ICEWIND DALEReviewed By: Rick Casteel
Lets get the troublesome elements out on the table. This is a land of fantasy where magicians, sorcerers, demons and “gods” live and interact. There are spells, incantations, conjuring, mysticism, and the potential to play as an evilly aligned character. You start the game by creating 6 characters of varying abilities. These abilities are based on the class and statistics for each of six characteristics. The classes you have to choose from are Fighter, Paladin, Ranger, Cleric, Druid, Thief, Bard and Mage. You then spread your ability points across the six characteristics. These consist of strength, dexterity, constitution, wisdom, intelligence and charisma. Each of your party will have individual skills you will use to tackle certain elements of the game. Once you develop your party you are ready for your adventure. Such are the components of a fantasy role playing game.
Your team starts our in a tavern where they are approached by a character who proposes a quest. The quest involves investigating strange happenings at a neighboring town. The town houses the source of heat for the area and without it the town will become a frozen wasteland. Numerous villagers accompany you to the town and are attacked by frost giants. All of the company die except for you and your party who are left to figure out what is happening and why. You are sent on numerous sub quests in an attempt to uncover the source of the plague upon Icewind Dale. You take your group through caves, crypts, towers, mines and temples in search of clues that will lead you to prevent the freezing over of the area. The group encounters all sorts of traps, creatures, monsters and NPC's along the way. As you work your way through the various areas you get closer to the answer.The game is engaging and moves quicker than its predecessor “Baldurs Gate” due to a focus on combat rather than interaction. There is the crude language and ability to drink at the local tavern but no nudity or adult situations. Christians will need to be very aware of the material mentioned above presented in the game before deciding to buy. John tells us in 1 John 2:14, "I have written unto you, fathers, because ye have known him that is from the beginning. I have written unto you, young men, because ye are strong, and the word of God abideth in you, and ye have overcome the wicked one." A solid grounding in God's word can help defend us in any situation and experience we encounter. A youngster or teen may not be so strong in the word to remain unaffected by such gameplay.
Year of Release—2000
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Positive—If you liked Icewind Dale you should try out the Heart of Winter Expansion. It is not very long but it has some of the best voice acting I have heard in a computer game. Plus it also has the most sympathetic and tragic villain I have ever seen, her final speech is highly thought provoking. Some people will be offended however by the opening cut scene which features an elderly near naked woman. Also due to some complaints due to the length of HOW Black Isle released a free downloadable expansion called The Trials of the Luremaster which is certainly worth downloading. It is set in the ruin of an old castle where a terrible secret awaits discovery My Ratings: [3/4]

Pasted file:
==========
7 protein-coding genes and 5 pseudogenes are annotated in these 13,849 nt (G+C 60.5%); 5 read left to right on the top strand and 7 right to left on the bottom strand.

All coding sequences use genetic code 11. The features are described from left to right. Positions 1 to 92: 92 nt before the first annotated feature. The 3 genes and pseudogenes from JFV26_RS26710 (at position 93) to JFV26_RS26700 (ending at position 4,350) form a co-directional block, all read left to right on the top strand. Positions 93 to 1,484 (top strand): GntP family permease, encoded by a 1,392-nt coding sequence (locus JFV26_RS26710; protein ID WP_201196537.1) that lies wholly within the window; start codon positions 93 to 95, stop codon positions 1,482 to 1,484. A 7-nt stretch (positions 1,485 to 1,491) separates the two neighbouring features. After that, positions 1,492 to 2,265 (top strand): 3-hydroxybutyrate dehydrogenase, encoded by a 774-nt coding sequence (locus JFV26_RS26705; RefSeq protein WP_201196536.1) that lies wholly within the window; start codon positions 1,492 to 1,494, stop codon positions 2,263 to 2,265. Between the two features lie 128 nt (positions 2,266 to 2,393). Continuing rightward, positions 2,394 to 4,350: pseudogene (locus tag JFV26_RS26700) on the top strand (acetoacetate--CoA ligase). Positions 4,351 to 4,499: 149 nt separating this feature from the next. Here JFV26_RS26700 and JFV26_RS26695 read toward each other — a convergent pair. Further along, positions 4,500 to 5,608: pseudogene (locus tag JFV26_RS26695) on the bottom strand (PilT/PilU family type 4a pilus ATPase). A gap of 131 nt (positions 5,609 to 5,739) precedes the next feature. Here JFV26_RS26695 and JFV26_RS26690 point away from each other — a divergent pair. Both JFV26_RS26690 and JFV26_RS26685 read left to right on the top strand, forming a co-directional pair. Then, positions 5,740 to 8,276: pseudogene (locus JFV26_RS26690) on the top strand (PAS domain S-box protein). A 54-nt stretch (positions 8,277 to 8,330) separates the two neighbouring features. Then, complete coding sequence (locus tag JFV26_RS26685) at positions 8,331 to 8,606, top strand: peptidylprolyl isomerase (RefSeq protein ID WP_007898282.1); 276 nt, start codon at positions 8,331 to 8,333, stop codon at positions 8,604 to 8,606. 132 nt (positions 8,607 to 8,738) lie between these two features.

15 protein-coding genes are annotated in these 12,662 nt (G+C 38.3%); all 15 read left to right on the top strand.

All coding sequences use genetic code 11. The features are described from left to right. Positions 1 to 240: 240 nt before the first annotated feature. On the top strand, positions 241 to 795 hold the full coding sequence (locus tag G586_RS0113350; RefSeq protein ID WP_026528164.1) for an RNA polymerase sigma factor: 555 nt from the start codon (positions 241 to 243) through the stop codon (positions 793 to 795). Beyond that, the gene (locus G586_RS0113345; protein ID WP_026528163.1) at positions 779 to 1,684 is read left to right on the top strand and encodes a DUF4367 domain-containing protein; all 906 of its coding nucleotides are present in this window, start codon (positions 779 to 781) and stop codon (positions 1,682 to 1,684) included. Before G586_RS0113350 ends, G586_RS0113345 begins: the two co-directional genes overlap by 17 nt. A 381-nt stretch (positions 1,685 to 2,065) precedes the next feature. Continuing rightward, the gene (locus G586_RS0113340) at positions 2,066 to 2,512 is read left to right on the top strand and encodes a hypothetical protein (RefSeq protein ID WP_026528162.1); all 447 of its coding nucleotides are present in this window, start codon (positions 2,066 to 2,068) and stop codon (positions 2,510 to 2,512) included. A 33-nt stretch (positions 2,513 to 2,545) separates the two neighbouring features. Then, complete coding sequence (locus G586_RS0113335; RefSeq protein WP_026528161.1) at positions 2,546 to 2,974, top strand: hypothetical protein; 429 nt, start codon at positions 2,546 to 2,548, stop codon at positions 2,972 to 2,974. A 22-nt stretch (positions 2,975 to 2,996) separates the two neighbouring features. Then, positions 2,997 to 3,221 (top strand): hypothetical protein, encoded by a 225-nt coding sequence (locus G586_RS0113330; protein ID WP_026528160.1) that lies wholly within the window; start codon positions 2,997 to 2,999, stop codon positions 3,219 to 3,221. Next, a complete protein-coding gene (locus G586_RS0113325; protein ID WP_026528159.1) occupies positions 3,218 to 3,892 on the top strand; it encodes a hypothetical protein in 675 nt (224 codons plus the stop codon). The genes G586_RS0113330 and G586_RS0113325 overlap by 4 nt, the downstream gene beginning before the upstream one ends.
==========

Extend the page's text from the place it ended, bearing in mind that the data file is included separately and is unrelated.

—Mark Goggins, age 22
Positive—I do not understand how people can draw similarities between what is essentially a work of fiction and the world that christians seem to inhabit. None of the spells, incantations or ramblings of wizards that are presentin this, or any other TSR based game are even remotely like the spells and incantations that modern witches use, and to have that suggested is quite offensive. People should learn to focus more on the fact that this is a great game to play rather than try and pick it apart with backward rhetoric. My Ratings: [5/5]
…TSR does not consult with witches. In fact, they have been bashed because thier spells are not realistic enough… My Ratings: [5/4]
We see in the beginning storyline that one man makes a sacrifice to save an entire world from being overrun by demonic forces. Sound familiar? Yes, unlike the Baldur's Gate series, there is no bias to good and evil parties. That is one reason why it does not get a perfect rating from me. Also, one of the bosses is a topless female (yes she has a few extra arms too…it makes you feel like you are fighting an avatar of an Indian idol). The good points is that you are fighting evil. But that should be essential to every game. Being a hero. You may have a few flaws but you are not overly flawed like characters in some literature. IMHO this is essential for all RPGs computer and pen and paper… Also generally, educate your children. Have a family devotional on what real Magick is (divination, summoning sprits) and not only about its sinfulness but why. That I am going to leave to the reader's fuller study of the scriptures. My Ratings: [4/5]
This game, like its predecessor, has decent graphics and good gameplay. Being a fan of Baldur's Gate, I enjoyed the little of this game I played. But quickly, I found myself wanting to go back into pen and paper roleplaying again, something I swore off as I began to come to know what being a Christian was all about. This game soon became a temptation and I returned it to the friend I borrowed it from. If you can deal with the magical and pagan elements, you will enjoy this game. If, like me, you cannot or you are recovering from AD&D then avoid this game as well as Baldur's Gate BGII and Neverwinter Nights, games soon to be released. My Ratings: [2/4]
I'm not sure, but when I tried the game out, I found the audible incantations creepy. What I mean is, I got the feeling they were REAL, Particularly since, TSR consults witches, etc. in all they do, for authenticity. My Ratings: [1/4]
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